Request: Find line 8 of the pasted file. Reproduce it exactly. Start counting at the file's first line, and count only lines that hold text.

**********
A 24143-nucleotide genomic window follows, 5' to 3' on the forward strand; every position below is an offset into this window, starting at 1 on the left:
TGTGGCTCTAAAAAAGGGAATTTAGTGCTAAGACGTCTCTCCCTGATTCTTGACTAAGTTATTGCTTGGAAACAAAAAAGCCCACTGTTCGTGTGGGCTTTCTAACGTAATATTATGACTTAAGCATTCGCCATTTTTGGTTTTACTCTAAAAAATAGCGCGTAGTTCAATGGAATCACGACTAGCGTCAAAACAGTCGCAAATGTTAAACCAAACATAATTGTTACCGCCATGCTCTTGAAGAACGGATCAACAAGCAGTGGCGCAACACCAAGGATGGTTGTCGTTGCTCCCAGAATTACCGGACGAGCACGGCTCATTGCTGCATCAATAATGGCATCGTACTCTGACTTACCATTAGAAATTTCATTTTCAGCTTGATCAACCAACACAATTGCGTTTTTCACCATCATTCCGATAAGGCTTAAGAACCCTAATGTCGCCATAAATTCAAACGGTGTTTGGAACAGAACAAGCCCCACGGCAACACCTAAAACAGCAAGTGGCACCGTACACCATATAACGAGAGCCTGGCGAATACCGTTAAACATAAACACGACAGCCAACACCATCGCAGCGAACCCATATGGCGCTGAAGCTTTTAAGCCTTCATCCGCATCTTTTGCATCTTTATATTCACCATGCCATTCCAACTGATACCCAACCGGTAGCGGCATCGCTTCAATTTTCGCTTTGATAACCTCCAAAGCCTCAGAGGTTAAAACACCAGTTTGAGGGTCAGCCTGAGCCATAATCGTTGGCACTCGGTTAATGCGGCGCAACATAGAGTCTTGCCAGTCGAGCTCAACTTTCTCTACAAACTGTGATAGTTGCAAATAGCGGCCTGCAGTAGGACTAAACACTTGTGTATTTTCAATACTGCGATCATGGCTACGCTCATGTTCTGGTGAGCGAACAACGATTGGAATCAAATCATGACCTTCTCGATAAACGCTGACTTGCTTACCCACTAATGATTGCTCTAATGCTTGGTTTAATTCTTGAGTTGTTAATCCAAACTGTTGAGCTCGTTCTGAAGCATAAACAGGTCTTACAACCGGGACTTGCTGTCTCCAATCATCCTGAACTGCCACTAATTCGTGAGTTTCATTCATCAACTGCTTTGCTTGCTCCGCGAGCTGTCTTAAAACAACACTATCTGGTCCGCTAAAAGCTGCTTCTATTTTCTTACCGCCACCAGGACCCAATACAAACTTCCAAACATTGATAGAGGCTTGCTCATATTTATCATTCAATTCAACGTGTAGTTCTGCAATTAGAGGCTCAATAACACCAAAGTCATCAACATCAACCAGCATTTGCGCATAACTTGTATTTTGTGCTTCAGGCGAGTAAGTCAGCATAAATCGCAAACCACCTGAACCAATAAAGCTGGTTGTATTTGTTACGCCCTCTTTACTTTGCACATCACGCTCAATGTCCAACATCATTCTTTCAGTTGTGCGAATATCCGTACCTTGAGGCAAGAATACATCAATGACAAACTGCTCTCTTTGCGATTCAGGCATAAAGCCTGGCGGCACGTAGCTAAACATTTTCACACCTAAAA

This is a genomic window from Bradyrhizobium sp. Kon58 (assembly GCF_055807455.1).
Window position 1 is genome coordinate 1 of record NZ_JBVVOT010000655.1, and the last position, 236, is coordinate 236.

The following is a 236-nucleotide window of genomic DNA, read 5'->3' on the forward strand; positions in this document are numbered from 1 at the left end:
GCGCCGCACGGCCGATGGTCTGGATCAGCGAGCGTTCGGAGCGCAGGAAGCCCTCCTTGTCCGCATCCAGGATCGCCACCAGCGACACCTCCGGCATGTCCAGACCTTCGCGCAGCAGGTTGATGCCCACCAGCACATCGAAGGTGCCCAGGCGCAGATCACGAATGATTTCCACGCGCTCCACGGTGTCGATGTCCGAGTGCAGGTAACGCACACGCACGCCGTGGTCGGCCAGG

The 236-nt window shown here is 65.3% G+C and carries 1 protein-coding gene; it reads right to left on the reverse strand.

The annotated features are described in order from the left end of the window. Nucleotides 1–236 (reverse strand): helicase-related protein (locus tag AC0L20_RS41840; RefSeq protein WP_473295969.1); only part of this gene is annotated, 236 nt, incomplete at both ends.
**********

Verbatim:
The annotated features are described in order from the left end of the window. Nucleotides 1–236 (reverse strand): helicase-related protein (locus tag AC0L20_RS41840; RefSeq protein WP_473295969.1); only part of this gene is annotated, 236 nt, incomplete at both ends.